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100 Books a Student Should Read: Russian Government View
January 27, 2012 13:13

reading-list-for-russian-students
Compulsory reading: Russian students are suggested to plough through 100 books

As the electoral race gains pace, the participants are offering various plans for the future. The current Prime Minister, in particular, has undergone a change in style, and instead of TV appearances is regularly publishing articles in the Russian press.
His latest piece in Nezavisimaya Gazeta (The Independent Paper) concerns various aspects of Russian history and mindset. In particular, he underlines the important role History, educational system, and reading play in constructing and cementing the nation by establishing and maintaining solid principles and values. To achieve this for the Russian society, he suggests to compile a list of 100 works of literature that every respected Russian citizen should read. The example of American universities' programs was offered as a blueprint for students to follow.
"Some U.S. Universities have preserved this tradition. Our people have always been the most avid readers. Let's poll our cultural authorities and compile a list of 100 books that every graduate of a Russian school must read. By that I mean: not merely to drum the book, but to read it thoughtfully. And let's base a graduate exam at school on the basis of these books, or at least give an opportunity to young people to showcase their knowledge and outlook at various contests. <...> Remember, too, that with the help from Hollywood, Americans constructed the mindset of several generations - and that without compromising on the values either in terms on national interests, or from the point of society and ethics. There is something to learn here".
It is true that in 2000s Russian education, particularly school programs, have lowered its standard. At the same time, a single examination has been introduced, similar to the one taken by the British school graduates. The critics of the exam say that it significantly glosses over important points and does not really provide a proper assessment of a student. The overwhelming amount of foreign literature and contemporary Russian books and films that often concern the topic of the day has negatively affected Russian film industry, too.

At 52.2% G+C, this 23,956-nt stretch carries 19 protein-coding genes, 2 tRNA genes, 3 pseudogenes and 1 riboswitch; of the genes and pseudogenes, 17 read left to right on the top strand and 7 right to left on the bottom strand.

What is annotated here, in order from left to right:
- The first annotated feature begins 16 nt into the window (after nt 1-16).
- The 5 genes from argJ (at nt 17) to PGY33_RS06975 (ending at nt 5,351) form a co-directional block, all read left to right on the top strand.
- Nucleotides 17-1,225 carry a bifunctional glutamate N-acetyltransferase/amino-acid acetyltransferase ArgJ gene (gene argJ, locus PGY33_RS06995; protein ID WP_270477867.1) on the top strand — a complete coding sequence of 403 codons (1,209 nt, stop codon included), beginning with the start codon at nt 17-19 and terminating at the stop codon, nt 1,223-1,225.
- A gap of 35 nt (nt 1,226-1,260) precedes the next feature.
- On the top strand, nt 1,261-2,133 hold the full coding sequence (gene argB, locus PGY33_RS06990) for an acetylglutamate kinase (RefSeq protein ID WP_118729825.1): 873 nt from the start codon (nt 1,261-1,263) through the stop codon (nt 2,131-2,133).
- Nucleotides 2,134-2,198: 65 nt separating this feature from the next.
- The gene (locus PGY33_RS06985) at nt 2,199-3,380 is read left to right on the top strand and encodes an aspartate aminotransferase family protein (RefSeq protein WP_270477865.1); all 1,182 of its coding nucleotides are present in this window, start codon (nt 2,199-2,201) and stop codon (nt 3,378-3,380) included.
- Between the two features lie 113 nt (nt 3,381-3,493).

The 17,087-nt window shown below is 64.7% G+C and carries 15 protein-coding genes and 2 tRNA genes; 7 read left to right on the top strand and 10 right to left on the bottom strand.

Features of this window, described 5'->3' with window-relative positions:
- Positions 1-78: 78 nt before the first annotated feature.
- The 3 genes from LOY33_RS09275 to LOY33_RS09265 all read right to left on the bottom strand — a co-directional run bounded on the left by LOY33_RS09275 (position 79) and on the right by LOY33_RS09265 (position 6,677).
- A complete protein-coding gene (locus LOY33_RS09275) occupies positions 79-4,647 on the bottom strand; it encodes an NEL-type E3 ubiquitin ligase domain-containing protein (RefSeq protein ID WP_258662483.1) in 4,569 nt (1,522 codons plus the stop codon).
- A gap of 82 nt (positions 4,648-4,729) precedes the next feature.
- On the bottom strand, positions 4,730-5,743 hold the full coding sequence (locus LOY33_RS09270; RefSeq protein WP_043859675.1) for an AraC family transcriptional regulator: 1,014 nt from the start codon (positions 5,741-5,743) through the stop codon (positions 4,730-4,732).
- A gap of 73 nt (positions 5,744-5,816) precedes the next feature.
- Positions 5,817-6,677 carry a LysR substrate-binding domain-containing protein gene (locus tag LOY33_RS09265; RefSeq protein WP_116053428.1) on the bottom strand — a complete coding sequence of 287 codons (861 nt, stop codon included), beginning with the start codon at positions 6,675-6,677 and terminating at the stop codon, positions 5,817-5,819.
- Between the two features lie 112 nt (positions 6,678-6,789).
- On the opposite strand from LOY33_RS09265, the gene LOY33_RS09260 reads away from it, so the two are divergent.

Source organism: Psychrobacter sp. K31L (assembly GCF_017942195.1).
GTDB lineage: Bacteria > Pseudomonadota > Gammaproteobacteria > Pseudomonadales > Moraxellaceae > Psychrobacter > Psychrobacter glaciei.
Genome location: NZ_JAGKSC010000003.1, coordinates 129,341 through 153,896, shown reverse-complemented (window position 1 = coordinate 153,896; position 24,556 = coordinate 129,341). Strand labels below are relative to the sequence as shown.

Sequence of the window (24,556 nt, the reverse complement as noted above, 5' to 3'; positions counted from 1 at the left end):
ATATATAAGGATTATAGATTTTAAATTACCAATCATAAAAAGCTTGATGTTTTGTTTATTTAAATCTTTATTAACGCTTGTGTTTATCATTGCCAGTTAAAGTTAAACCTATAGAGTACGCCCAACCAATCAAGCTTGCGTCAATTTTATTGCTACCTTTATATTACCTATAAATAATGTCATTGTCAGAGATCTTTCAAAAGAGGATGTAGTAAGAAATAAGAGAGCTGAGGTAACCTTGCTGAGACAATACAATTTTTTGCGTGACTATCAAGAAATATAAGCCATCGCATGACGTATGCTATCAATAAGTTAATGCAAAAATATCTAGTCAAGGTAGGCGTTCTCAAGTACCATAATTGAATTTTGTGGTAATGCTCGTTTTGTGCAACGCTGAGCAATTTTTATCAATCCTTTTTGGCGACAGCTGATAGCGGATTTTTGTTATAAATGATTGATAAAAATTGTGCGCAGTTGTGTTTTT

Thus, in many ways Prime Minister's appeal to re-introduce Russian culture to Russian citizens should be welcomed by supporters and opponents alike. There are only two problems. One, this is a clearly populist address; whether or not this plan is carried out after the elections, it is evidently put forward for the reason of people's dissatisfaction with the State's policy of the recent years.
Two - and this leaves many people flabbergasted - American example is used to push the idea. Nothing against the U.S., but in the Soviet times there was a reading list similar to the one Prime Minister is suggesting to compile. Personally, I read over 100 works of Russian and foreign literature as part of my school curriculum (1987-1997).  Cinema, although State-owned, brilliantly fulfilled the role of a popular "educator". The mindset of Russian citizens were constructed by features that commemorated the Russian history, scientific research, and cultural advances. The names of Mikhail Romm, Sergei Eisenstein, and others instantly come to mind as socially aware film makers. Moreover, the values were set at the State level and propagated among all layers of the society by using Literature and Cinema.
It may sound like "back to the USSR", but the question is not "why go back?" Considering that same topics are still on the agenda, the question is rather: "why did we abandon it in the first place?"
Julie Delvaux
Source: RBC.ru, Nezavisimaya Gazeta.


Author: Julia Shuvalova

Tags: Russian education Russian politics    

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